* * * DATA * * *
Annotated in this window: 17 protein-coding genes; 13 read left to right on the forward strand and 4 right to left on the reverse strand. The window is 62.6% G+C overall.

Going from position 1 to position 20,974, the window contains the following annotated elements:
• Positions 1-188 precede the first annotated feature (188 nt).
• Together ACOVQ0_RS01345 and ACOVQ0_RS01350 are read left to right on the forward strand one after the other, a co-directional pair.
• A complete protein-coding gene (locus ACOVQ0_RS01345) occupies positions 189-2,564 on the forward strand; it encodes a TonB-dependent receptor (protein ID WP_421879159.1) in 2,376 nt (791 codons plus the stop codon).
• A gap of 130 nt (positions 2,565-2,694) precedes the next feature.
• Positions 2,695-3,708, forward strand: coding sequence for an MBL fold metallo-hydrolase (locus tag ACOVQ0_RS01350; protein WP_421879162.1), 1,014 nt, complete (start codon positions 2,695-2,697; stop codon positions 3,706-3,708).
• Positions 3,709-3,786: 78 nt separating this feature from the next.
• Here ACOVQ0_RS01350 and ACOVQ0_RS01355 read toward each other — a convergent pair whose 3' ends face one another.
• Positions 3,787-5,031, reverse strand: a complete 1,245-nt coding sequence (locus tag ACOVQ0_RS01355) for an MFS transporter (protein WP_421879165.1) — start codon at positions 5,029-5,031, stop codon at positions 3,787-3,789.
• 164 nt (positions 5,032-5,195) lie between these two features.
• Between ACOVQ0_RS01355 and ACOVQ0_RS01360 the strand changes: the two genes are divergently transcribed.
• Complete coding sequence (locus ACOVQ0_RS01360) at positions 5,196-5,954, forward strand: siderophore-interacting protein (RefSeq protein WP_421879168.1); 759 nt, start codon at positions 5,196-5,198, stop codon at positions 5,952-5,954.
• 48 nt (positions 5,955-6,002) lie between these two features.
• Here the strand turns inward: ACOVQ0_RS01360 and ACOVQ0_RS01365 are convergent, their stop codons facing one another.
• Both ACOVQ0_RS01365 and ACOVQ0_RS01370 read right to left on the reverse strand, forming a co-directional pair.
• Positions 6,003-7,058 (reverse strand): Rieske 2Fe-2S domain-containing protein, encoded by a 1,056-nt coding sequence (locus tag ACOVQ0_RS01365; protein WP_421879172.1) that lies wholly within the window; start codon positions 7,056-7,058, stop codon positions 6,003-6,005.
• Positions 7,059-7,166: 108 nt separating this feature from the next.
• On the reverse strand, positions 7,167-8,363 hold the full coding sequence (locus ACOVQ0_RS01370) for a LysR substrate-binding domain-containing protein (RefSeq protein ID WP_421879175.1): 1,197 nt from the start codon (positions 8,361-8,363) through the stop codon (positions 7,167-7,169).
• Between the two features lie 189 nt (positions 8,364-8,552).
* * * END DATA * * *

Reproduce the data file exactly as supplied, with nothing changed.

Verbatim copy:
Annotated in this window: 17 protein-coding genes; 13 read left to right on the forward strand and 4 right to left on the reverse strand. The window is 62.6% G+C overall.

Going from position 1 to position 20,974, the window contains the following annotated elements:
• Positions 1-188 precede the first annotated feature (188 nt).
• Together ACOVQ0_RS01345 and ACOVQ0_RS01350 are read left to right on the forward strand one after the other, a co-directional pair.
• A complete protein-coding gene (locus ACOVQ0_RS01345) occupies positions 189-2,564 on the forward strand; it encodes a TonB-dependent receptor (protein ID WP_421879159.1) in 2,376 nt (791 codons plus the stop codon).
• A gap of 130 nt (positions 2,565-2,694) precedes the next feature.
• Positions 2,695-3,708, forward strand: coding sequence for an MBL fold metallo-hydrolase (locus tag ACOVQ0_RS01350; protein WP_421879162.1), 1,014 nt, complete (start codon positions 2,695-2,697; stop codon positions 3,706-3,708).
• Positions 3,709-3,786: 78 nt separating this feature from the next.
• Here ACOVQ0_RS01350 and ACOVQ0_RS01355 read toward each other — a convergent pair whose 3' ends face one another.
• Positions 3,787-5,031, reverse strand: a complete 1,245-nt coding sequence (locus tag ACOVQ0_RS01355) for an MFS transporter (protein WP_421879165.1) — start codon at positions 5,029-5,031, stop codon at positions 3,787-3,789.
• 164 nt (positions 5,032-5,195) lie between these two features.
• Between ACOVQ0_RS01355 and ACOVQ0_RS01360 the strand changes: the two genes are divergently transcribed.
• Complete coding sequence (locus ACOVQ0_RS01360) at positions 5,196-5,954, forward strand: siderophore-interacting protein (RefSeq protein WP_421879168.1); 759 nt, start codon at positions 5,196-5,198, stop codon at positions 5,952-5,954.
• 48 nt (positions 5,955-6,002) lie between these two features.
• Here the strand turns inward: ACOVQ0_RS01360 and ACOVQ0_RS01365 are convergent, their stop codons facing one another.
• Both ACOVQ0_RS01365 and ACOVQ0_RS01370 read right to left on the reverse strand, forming a co-directional pair.
• Positions 6,003-7,058 (reverse strand): Rieske 2Fe-2S domain-containing protein, encoded by a 1,056-nt coding sequence (locus tag ACOVQ0_RS01365; protein WP_421879172.1) that lies wholly within the window; start codon positions 7,056-7,058, stop codon positions 6,003-6,005.
• Positions 7,059-7,166: 108 nt separating this feature from the next.
• On the reverse strand, positions 7,167-8,363 hold the full coding sequence (locus ACOVQ0_RS01370) for a LysR substrate-binding domain-containing protein (RefSeq protein ID WP_421879175.1): 1,197 nt from the start codon (positions 8,361-8,363) through the stop codon (positions 7,167-7,169).
• Between the two features lie 189 nt (positions 8,364-8,552).